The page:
Nigeria's military has said it overran 10 Boko Haram camps in the group's Sambisa Forest stronghold, a day after the armed group attacked a crowded bus station in the northeast, killing seven.
Defence spokesman Chris Olukolade said late on Sunday that a number of rebels were killed in the offensive in remote Borno state, while one soldier died in a landmine explosion and two others were injured.
"The operation to clear the terrorists in Sambisa and other forests is continuing as troops in all fronts have been alerted to be on the lookout for fleeing terrorists," Olukolade said in a statement.
"The Nigeria Air Force is maintaining an active air surveillance to track the movement of terrorists for appropriate action as the operation continues."
On Saturday, seven people were killed and scores injured at a bus station in the Yobe state capital, Damaturu, which has been hit repeatedly during the armed group's six-year fight.
The attack again indicated the rebels' ability to strike so-called "soft targets" and its persistent threat to civilians, despite claimed military gains in seizing captured towns and territory.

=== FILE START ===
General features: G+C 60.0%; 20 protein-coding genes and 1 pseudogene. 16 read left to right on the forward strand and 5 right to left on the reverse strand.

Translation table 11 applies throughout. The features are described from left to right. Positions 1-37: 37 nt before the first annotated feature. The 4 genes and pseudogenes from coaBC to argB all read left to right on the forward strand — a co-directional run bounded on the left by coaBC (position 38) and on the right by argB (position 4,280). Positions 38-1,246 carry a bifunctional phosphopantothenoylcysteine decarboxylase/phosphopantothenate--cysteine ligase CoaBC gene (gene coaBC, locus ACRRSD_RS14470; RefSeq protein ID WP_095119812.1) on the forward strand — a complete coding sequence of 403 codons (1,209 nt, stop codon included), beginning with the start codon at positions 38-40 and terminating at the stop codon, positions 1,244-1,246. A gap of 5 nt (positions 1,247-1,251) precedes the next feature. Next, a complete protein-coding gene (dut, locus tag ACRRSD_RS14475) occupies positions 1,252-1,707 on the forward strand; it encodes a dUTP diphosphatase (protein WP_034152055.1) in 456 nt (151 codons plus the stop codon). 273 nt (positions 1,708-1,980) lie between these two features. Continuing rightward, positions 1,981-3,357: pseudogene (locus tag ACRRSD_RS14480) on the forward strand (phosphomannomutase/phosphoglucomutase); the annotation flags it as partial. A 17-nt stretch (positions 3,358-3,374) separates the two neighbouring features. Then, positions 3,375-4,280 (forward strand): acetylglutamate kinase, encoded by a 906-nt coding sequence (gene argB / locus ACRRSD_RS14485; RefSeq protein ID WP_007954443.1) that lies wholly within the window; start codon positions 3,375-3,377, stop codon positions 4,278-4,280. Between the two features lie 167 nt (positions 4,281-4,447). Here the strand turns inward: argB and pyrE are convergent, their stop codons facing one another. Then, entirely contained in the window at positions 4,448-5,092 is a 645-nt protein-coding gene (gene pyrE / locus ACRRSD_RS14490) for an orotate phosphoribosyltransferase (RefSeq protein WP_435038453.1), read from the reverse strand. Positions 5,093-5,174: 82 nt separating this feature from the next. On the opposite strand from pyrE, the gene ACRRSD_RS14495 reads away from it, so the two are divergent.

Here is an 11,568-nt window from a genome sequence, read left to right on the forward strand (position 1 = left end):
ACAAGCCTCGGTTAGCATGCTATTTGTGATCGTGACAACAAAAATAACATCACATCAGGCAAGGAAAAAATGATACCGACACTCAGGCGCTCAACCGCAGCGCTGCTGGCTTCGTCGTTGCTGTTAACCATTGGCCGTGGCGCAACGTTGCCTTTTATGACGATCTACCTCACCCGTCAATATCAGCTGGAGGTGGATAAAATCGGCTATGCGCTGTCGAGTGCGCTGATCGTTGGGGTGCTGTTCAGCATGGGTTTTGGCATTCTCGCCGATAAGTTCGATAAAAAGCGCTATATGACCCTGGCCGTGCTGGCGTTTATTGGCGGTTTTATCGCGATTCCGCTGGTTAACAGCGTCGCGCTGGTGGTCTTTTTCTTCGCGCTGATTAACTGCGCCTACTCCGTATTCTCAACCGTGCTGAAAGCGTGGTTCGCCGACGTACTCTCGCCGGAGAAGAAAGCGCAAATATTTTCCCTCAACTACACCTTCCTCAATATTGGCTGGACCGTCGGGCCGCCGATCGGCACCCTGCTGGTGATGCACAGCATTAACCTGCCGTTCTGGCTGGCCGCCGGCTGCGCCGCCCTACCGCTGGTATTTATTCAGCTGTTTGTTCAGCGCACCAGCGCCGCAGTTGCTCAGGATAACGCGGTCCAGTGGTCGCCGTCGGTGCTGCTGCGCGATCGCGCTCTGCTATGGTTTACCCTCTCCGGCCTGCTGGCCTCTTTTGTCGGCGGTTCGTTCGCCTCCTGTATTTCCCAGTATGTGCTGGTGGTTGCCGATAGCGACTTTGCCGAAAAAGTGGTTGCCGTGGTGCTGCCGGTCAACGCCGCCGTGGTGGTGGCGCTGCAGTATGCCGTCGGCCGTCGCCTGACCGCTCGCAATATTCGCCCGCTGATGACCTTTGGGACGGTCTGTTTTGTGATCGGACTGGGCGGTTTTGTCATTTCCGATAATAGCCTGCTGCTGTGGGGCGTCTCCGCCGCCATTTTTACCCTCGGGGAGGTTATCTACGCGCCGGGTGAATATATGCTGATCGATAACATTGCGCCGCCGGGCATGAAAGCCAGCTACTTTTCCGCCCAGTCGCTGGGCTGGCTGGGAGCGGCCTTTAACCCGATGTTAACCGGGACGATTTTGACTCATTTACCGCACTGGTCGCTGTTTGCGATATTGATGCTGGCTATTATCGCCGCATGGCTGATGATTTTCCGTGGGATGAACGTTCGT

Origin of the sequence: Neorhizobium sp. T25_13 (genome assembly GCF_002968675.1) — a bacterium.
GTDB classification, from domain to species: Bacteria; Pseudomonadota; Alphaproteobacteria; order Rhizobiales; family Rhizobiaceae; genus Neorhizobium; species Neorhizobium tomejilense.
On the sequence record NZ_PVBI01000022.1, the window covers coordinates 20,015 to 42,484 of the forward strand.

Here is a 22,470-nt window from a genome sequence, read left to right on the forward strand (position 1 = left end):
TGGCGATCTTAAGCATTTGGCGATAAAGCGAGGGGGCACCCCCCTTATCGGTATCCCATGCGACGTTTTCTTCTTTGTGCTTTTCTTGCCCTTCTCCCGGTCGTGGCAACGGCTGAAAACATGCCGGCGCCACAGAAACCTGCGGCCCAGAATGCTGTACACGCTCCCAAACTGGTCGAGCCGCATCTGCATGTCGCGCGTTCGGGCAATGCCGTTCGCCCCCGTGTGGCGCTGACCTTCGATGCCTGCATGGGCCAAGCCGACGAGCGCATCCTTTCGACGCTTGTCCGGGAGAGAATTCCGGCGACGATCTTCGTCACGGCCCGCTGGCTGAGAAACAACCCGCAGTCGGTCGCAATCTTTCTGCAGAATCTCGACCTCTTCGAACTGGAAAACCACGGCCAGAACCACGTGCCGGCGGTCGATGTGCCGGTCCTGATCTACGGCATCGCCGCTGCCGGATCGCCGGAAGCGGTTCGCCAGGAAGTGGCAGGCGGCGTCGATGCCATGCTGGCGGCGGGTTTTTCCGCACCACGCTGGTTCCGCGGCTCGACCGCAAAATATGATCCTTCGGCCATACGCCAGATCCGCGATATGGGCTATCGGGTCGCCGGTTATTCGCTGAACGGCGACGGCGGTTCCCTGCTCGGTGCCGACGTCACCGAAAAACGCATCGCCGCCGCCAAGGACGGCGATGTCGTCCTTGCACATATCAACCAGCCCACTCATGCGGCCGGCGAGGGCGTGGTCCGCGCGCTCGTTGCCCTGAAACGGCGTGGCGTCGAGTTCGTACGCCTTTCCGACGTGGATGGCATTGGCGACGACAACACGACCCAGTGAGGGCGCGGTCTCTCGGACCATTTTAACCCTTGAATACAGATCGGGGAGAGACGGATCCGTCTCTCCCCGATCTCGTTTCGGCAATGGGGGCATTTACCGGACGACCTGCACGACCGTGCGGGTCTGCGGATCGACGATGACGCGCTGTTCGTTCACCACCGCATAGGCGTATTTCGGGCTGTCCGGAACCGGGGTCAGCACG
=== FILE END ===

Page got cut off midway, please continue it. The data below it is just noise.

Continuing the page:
Nigerian troops have been seen as having the upper hand since February because of assistance from armies in neighbouring Chad, Niger and Cameroon.
But on Friday, the deputy governor of Borno state said the strategic town of Marte, near Lake Chad where the four countries meet, had again fallen into Boko Haram hands.
At least 55 people were killed last week in two raids on villages near the Borno state capital, Maiduguri - the first attacks in and around the city for three months.
Olukolade said in a separate statement that Marte had been "deserted", with no military presence for "quite some time" because of the push against the fighters in Sambisa Forest.
"Now that their [Boko Haram's] presence is reported, the issue will definitely be addressed in a very short while," he added.
Nigeria's President Goodluck Jonathan is keen to announce that the armed group has been cleared from the northeast before he leaves office at the end of the month.
But experts have warned against any premature declaration of victory, with the root causes of the conflict, particularly chronic social and economic deprivation in the region, yet to be addressed.